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Why are Some Trees in the Park Being Removed?


A visitor to Greenwich Point may notice eight or ten stumps in the woods near the bird feeding area as well as in other areas of the park. These are the stumps from Ailanthus altissimo trees, also called Tree-of-Heaven. Ailanthus trees are invasive; they release chemicals through their roots and leaves which inhibit the growth of nearby native species. Ailanthus trees are a favorite host to another invasive species, the Spotted Lanternfly (Lycorma delicatula.) The Spotted Lanternfly is threatening at least 25 species of trees by feeding on the tree’s sap, leading to open wounds and mold, which can affect the growth or even kill the host tree. Birds often don’t eagerly eat the Spotted Lanternfly possibly because it tastes bitter from the Ailanthus tree chemicals. According to Dr. Gregory Kramer,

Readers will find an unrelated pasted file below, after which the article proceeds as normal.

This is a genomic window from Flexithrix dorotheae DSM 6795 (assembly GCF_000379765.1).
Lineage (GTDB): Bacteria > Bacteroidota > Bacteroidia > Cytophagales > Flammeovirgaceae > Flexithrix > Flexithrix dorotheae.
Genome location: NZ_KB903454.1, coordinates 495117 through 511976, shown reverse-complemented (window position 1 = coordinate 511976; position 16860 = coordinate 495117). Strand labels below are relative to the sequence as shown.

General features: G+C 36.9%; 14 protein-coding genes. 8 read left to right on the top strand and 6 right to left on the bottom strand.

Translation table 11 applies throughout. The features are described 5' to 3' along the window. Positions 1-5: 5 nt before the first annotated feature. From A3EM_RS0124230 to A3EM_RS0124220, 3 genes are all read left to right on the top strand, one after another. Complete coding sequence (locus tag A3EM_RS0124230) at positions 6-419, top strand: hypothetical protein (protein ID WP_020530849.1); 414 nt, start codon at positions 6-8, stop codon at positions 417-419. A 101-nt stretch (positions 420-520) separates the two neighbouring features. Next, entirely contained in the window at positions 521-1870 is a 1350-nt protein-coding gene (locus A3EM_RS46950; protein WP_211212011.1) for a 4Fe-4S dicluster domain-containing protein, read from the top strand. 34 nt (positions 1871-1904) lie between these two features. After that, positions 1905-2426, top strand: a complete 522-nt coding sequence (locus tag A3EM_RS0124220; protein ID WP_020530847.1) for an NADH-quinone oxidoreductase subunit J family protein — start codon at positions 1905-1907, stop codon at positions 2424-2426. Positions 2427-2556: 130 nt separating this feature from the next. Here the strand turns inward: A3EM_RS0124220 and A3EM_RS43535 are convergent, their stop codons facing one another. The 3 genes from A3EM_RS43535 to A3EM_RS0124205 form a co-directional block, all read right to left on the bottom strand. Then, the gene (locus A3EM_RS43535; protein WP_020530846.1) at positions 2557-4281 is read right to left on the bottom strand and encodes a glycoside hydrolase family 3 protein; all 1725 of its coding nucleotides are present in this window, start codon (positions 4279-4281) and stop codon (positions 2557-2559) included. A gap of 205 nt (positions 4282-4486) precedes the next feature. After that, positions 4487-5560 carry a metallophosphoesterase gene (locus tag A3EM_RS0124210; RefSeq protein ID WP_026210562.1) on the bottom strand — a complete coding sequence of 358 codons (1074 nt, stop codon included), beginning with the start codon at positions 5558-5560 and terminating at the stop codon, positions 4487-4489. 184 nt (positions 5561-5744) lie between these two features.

Searle, Urling. A Conversation with Dr. Gregory 

Kramer, Greenwich Superintendent of Parks and Trees/Tree Warden. Greenwich Sentinel, May 7, 2022. 


(August 28, 2018) Tree-of-heaven and the Spotted 

Lanternfly: Two Invasive Species to Watch

Greenwich Superintendent of Parks and Trees/Tree Warden, “When a Spotted Lanternfly feeds on a tree that does not contain distasteful toxins, our native birds will eat them.” As the Ailanthus trees are removed, the birds will help control the Spotted Lanternfly population. The cut-down Ailanthus tree stumps will be ground down, and in their place will be planted various native trees that benefit wildlife. More trees will be planted than are removed.

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Spotted Lantern Fly egg mass

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Spotted Lantern Fly early stages

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Spotted Lantern Fly early stages

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